Month
October 2009

Why hire an employee when you can rent one?

Leveraging on “Are we better off leveraging experts?”, this is a question a US consulting firm caught my attention with this week when they followed me on Twitter In their web site they asked “Why hire an employee when you can rent one?” Their message pitched to sell their value also just makes so much sense as it goes to the very heart of the issue. This small firm, called Kettle River Consulting, with its unlikely yet instantly recognizable self branding name, grabs readers well with some clever well placed business basics. One is a challenge they suggest you chew on to Make Your Server Room Get Along with Your Board Room. In their offering on managed services, they present their case to engage with a compelling argument that the cost is less than staff costs of full-time employees. In their offering on managed services, they present a case to engage them with a compelling argument that the cost is less than staff costs of full-time employees. They expand this by saying, [...]

Are we better off leveraging experts?

“When making long term decisions, management may be better off leveraging experts rather than relying only on internal resources.” Use of consultants in business is commonplace for many reasons. Consultants are often used to focus undistracted on change work, especially as they are bonded to bring about change. They can be seen to be more capable to be effective when perceived as having no vested interest or legacy systems baggage. They can also provide expert advice on finite or given change objectives and bring high end objectivity on such things as blue ocean opportunities. Using consultants for decision management is also useful to mitigate risk of internal limits. On a past consultancy engagement, I got some valuable experience on what all care and no responsibility means. While advising a large US based multi-national on a change process, part of this work involved my attendance at a high level internal think tank as an invited observer. There my client, the VP for Planning, made an impromptu request of me to present his corporate strategy on a change program we had been working on together. His compelling reason was that is was far better I delivered it, as a so-called credible expert advisor, so they could be objective to discuss any buy-in issues. This also highlighted another high value I brought. In the event that the plan failed to get buy-in, it would then be easier just shoot the messenger without any collateral damage. [...]

Exploiting BPM value

Anyone who offers a free service must also be questioned. But there is value in offering to review to have fixed some of the very poor implementations that have come from ill founded scuttle approaches that result from freebies. This exploitation phase in such expedient cases is so often never done…… [...]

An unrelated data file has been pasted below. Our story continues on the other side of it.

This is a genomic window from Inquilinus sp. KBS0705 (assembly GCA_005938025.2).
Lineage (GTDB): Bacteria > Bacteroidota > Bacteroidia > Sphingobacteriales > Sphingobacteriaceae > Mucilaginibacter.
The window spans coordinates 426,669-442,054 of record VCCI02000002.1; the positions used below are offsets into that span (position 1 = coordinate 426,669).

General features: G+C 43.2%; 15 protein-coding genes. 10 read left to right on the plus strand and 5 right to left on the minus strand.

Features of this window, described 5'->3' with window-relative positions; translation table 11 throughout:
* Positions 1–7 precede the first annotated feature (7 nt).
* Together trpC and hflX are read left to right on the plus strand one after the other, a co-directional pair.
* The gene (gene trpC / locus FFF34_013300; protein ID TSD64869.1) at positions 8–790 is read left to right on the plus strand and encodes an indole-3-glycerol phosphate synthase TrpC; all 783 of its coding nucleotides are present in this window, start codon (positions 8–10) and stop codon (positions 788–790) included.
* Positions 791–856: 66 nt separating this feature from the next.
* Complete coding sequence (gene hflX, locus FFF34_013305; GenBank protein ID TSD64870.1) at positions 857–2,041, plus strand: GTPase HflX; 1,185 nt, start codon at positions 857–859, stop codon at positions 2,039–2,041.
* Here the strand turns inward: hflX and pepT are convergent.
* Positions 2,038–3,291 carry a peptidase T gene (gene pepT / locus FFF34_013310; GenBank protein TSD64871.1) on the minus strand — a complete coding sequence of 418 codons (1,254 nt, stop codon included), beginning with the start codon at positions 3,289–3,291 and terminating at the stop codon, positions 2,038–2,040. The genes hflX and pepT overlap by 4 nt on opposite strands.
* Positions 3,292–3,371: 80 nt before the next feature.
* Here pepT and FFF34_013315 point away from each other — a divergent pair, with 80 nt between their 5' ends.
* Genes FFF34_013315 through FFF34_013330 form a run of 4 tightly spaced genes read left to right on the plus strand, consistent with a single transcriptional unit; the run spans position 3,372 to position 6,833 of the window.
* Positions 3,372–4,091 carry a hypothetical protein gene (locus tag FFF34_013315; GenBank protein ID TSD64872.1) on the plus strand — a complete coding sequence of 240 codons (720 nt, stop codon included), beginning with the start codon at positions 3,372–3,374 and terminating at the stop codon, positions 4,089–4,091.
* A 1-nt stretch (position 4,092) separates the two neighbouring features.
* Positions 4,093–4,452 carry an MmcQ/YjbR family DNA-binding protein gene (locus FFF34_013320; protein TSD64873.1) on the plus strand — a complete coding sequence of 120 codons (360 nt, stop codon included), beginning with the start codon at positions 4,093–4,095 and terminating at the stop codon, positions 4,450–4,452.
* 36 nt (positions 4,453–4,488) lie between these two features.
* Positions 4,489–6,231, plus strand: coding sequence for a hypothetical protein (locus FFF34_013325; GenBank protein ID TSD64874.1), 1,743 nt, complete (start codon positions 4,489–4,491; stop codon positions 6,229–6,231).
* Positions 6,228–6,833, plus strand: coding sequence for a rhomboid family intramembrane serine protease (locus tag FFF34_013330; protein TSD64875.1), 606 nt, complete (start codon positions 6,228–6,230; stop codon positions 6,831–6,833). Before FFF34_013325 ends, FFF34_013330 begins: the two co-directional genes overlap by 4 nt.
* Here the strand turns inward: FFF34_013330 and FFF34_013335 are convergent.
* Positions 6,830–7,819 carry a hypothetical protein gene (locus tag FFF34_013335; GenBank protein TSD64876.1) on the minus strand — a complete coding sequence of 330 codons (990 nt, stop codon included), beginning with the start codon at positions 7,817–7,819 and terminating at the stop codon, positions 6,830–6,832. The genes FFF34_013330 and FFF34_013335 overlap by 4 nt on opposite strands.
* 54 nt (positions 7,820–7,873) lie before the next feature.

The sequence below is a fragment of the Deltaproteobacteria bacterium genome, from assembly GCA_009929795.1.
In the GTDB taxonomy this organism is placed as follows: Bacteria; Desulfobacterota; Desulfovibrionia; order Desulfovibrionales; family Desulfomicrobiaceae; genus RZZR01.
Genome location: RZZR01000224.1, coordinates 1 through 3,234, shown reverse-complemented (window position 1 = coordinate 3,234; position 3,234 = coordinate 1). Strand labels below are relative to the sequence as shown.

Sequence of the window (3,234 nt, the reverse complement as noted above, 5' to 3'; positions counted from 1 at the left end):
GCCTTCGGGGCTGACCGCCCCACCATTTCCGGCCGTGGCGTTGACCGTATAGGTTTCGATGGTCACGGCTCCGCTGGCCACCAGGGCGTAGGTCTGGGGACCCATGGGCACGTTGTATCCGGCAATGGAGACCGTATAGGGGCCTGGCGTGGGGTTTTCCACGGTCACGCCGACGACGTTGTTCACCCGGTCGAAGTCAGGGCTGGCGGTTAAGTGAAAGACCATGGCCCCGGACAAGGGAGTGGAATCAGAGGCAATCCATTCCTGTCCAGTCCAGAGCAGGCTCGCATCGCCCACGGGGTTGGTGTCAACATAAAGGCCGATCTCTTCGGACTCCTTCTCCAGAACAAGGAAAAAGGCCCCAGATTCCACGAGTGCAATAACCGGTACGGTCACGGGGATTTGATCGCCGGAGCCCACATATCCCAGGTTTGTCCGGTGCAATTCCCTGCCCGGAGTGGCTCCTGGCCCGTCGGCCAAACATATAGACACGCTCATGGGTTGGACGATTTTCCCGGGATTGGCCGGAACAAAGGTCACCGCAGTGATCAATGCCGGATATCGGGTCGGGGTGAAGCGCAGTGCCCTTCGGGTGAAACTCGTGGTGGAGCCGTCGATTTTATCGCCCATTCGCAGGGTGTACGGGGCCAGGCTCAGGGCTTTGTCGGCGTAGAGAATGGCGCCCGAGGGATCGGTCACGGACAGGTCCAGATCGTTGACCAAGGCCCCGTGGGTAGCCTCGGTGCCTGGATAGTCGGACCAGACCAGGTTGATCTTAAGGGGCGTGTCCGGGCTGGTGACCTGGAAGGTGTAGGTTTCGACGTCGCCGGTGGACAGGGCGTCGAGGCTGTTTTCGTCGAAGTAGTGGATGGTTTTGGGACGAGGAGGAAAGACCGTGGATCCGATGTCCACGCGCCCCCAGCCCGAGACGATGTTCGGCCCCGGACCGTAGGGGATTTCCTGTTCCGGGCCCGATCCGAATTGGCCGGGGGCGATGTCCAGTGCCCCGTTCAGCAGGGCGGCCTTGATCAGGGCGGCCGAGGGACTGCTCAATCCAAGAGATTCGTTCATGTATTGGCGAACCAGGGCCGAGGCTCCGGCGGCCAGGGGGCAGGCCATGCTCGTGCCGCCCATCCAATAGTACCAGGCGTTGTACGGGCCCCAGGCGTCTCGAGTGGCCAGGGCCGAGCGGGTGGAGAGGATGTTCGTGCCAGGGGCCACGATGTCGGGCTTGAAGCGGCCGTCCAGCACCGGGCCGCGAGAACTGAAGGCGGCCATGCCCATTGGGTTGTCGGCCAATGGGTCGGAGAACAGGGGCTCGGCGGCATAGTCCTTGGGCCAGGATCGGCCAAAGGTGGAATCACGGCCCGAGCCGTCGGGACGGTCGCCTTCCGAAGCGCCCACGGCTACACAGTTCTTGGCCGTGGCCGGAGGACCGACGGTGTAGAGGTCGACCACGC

Competency: Not just a Cobbler’s Art

In the competency stakes there are several stages to achieving mastery. To understand this is to understand your value and what you must do to maintain it. As you become more capable the ground will likely shift as you realize what it means. Consider the cobbler starting as an apprentice. When he begins his indentures, even the smallest task needs someone to teach him the skills. He is understandably quite unaware of how to even approach competency, let alone what it may look like. You might say he is unconsciously incompetent. But his next stage, not surprisingly, is being conscious of his incompetence as he accepts, on faith, what his mentor and teachers say he still needs to know. Once he develops skills he moves to an unconscious state once again as he makes it. But it still takes time and effort for it to sink in that he is is actually there. Consciousness does not return until the next emancipating stage clicks in, which may well be the point that sees him graduating as a qualified craftsman. But what of the final stage to achieve mastery? In the competency stakes there are several stages to achieving mastery. To understand this is to understand your value and what you must do to maintain it. As you become more capable the ground will likely shift as you realize what it means. Consider the cobbler starting as an apprentice. When he begins his indentures, even the smallest task needs someone to teach him the skills. He is understandably quite unaware of how to even approach competency, let alone what it may look like. You might say he is unconsciously incompetent. But his next stage, not surprisingly, is being conscious of his incompetence as he accepts, on faith, what his mentor and teachers say he still needs to know. Once he develops skills he moves to an unconscious state once again as he makes it. But it still takes time and effort for it to sink in that he is is actually there. Consciousness does not return until the next emancipating stage clicks in, which may well be the point that sees him graduating as a qualified craftsman. But what of the final stage to achieve mastery? [...]